Rewrite by Paul Chitlik (book review).

One of the more enjoyable aspects of being a review editor is looking for books that can offer a different but useful perspective that you would otherwise miss. Case in point is ‘Rewrite’ by scriptwriter Paul Chitlik, who includes a lot of SF in his CV. Although the book is primarily aimed at how to polish a screenplay, the same techniques can also be applied to standard storywriting and he does spend a chapter on such comparisons. As I was reading this book, I was systematically ticking off things that I’ve told writers in the past as to what is important and glad to see that they apply to both mediums.


Chitlik points out from the start that films depend more strongly on characters than the events that they are caught up in. It has little to do with whether you find the characters likeable but find them interesting, which explains the appeal of both heroes and villains.

Whether screenplay or prose, understanding what you need to look for and see if you’re hitting the right points when polishing a draft is always a problem. You have to decide what should be kept in, which scenes are important and especially, not to bore the viewer or reader. Getting the beats right as Chitlik points out and you have to be brutal with removing redundant scenes. In prose, I would also add if there is an important element in a scene, see if it can be moved to a different scene than be totally lost.

Script examples are taken from across all the genres and even SF, through ‘Star Wars’, isn’t ignored. I would have liked to have seen examples of where it doesn’t work purely as a comparison. If you can’t understand why a film fails than how can you appreciate the successful movie any better? Mind you, I suspect the original scriptwriters wouldn’t want to be seen in that light and unlikely to give permission.

Action over talk is given ample space. In fiction, I call it ‘Do, not say’ because it re-enforces the information to the reader. It’s as though there is a switch-off point in the reader when there’s too much exposition. The same with creating interesting characters. You need some characteristic or three to make the character instantly recognisable. With film, it depends largely on what the actor brings to the role and the image the viewer associates with them as much as emotional input.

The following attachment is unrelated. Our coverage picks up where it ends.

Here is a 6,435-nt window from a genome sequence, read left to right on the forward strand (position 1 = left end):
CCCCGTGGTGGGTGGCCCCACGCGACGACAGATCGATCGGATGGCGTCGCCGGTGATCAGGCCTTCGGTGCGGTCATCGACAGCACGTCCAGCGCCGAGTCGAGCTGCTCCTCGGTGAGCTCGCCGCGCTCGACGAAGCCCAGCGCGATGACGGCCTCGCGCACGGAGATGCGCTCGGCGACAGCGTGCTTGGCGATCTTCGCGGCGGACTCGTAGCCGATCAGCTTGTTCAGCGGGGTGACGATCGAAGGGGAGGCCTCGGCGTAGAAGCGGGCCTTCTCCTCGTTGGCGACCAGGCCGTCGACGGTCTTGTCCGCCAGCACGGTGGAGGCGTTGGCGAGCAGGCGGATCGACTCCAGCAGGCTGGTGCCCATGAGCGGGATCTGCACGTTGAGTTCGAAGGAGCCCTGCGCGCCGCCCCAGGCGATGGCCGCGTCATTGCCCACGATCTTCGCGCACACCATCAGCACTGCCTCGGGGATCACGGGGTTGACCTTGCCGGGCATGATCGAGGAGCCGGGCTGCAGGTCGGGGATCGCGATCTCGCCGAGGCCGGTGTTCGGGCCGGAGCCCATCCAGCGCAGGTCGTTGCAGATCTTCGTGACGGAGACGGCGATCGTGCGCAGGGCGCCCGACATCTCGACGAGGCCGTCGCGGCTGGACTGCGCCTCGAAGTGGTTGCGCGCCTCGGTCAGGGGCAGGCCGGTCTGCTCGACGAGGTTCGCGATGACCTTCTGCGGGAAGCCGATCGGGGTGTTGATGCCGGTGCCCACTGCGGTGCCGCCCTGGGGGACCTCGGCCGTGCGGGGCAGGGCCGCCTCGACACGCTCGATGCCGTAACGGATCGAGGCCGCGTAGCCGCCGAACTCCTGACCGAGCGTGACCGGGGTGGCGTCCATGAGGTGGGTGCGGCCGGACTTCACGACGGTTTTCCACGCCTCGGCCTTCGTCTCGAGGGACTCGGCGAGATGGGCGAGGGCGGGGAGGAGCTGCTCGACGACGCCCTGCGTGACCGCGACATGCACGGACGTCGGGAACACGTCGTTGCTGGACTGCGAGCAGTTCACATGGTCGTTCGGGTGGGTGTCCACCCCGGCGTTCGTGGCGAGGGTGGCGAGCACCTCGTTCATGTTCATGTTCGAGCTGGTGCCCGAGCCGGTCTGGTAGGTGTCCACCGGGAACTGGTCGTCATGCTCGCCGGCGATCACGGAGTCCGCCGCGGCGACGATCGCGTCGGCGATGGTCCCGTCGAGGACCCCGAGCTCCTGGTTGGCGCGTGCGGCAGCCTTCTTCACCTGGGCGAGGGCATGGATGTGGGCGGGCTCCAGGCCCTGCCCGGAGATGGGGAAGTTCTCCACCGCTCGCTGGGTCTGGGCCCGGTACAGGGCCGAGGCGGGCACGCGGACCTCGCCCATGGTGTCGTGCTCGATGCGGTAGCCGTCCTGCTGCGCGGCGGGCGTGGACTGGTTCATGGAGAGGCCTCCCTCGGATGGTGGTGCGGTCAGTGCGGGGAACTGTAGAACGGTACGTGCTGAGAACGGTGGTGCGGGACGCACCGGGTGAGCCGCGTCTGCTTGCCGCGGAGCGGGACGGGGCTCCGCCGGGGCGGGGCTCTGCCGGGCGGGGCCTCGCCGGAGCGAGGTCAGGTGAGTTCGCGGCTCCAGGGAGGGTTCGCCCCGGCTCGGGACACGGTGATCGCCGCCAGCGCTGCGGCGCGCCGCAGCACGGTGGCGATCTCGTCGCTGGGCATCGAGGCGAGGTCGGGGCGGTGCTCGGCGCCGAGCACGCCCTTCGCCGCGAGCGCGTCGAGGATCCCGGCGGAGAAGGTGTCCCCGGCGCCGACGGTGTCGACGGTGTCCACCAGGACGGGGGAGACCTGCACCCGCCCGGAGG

In the appendixes, Chitlik shows four examples of his own rewriting of a script. Although I found the changes were mostly subtle seeing the final draft with corrections to how the actors changed minor words clearly shows work in progress throughout.

‘Re-Write’ is an instructional read for all of you with a disposition for writing, whether it is for script or prose, especially if you think the first draft is good enough. Understanding what to look for and being aware of where you make mistakes and correct them can only make you a better writer. The fact that this book has also sold well enough to reach a second edition speaks for itself. I should also point out that Michael Wiese Productions has an enormous catalogue of books of this nature and I’m going to be sampling several more over the next few months. That alone should indicate they deserve a look.

GF Willmetts

October 2013

(pub: Michael Wiese Productions. 209 page indexed small enlarged paperback. Price: $17.21 (US), £14.71 (UK). ISBN: 978-1-61593-157-6)

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